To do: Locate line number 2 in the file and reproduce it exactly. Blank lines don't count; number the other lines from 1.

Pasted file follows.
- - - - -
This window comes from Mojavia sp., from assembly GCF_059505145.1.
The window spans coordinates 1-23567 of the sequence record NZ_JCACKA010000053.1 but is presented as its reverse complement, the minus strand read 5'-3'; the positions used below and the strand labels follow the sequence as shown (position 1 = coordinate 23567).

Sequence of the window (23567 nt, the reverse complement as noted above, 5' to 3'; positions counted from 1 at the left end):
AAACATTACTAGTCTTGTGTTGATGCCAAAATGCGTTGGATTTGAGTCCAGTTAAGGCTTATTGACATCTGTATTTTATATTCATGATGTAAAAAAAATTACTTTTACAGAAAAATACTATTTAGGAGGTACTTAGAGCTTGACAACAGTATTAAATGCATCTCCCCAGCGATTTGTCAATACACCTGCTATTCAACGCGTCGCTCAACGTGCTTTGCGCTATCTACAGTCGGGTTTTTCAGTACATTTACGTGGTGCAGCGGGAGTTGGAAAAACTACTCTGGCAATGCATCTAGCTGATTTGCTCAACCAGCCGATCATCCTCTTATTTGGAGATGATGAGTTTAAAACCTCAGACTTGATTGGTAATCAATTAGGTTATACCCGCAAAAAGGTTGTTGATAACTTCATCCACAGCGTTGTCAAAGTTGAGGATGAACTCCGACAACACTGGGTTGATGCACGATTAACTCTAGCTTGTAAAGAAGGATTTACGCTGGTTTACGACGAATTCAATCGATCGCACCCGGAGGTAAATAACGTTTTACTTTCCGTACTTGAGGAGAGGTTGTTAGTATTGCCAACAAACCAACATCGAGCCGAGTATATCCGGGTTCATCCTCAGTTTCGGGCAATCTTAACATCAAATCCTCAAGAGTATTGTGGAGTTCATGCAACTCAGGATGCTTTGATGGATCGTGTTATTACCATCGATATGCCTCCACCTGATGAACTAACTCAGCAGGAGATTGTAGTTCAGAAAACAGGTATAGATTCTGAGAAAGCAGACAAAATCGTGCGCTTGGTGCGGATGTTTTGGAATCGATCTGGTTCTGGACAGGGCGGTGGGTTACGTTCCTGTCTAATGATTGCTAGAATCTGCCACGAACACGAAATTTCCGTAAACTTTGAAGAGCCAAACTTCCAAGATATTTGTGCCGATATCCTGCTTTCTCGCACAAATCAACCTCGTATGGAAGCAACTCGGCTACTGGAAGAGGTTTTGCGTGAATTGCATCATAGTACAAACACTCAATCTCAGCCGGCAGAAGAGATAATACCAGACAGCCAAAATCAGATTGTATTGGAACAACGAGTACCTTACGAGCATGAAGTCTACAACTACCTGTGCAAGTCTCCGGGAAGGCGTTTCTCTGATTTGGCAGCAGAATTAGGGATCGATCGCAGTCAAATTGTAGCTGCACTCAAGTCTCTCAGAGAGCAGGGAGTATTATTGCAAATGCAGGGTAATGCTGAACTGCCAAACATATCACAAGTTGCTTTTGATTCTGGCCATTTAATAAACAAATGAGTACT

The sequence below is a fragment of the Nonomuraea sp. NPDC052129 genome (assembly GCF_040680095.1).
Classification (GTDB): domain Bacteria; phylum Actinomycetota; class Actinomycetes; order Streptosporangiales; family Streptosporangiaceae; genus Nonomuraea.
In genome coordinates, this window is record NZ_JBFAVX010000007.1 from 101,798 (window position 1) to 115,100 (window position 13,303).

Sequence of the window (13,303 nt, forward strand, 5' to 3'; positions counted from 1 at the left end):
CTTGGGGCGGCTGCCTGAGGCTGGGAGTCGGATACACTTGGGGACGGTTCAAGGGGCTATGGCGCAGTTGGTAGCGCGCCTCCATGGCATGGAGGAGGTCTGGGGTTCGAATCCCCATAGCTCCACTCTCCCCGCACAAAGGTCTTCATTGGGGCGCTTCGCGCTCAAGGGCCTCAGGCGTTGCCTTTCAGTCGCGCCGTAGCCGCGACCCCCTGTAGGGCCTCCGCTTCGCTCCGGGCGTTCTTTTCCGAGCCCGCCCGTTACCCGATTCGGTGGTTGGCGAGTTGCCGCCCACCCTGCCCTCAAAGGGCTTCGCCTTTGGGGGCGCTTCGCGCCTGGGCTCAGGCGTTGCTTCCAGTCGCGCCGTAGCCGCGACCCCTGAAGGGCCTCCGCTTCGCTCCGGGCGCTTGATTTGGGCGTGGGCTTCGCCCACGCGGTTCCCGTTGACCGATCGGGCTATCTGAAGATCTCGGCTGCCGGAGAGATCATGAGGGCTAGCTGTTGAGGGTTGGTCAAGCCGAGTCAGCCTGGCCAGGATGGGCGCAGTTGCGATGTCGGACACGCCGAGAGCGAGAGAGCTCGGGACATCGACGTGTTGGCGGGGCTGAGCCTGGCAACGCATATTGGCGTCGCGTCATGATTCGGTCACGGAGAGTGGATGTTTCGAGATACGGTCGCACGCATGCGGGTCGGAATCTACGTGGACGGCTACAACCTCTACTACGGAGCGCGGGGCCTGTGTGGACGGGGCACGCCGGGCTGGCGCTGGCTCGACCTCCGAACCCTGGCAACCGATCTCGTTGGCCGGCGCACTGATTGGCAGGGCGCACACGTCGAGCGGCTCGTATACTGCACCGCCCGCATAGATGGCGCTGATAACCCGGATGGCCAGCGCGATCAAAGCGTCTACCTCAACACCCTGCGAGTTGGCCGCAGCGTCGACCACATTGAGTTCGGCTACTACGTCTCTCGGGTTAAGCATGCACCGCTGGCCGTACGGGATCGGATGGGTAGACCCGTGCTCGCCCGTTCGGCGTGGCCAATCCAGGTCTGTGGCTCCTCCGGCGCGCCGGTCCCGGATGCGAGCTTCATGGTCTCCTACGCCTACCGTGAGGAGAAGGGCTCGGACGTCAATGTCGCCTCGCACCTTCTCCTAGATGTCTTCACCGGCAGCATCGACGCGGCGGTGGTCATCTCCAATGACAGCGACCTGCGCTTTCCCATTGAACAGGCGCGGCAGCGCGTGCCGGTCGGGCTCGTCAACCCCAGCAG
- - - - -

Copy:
The window spans coordinates 1-23567 of the sequence record NZ_JCACKA010000053.1 but is presented as its reverse complement, the minus strand read 5'-3'; the positions used below and the strand labels follow the sequence as shown (position 1 = coordinate 23567).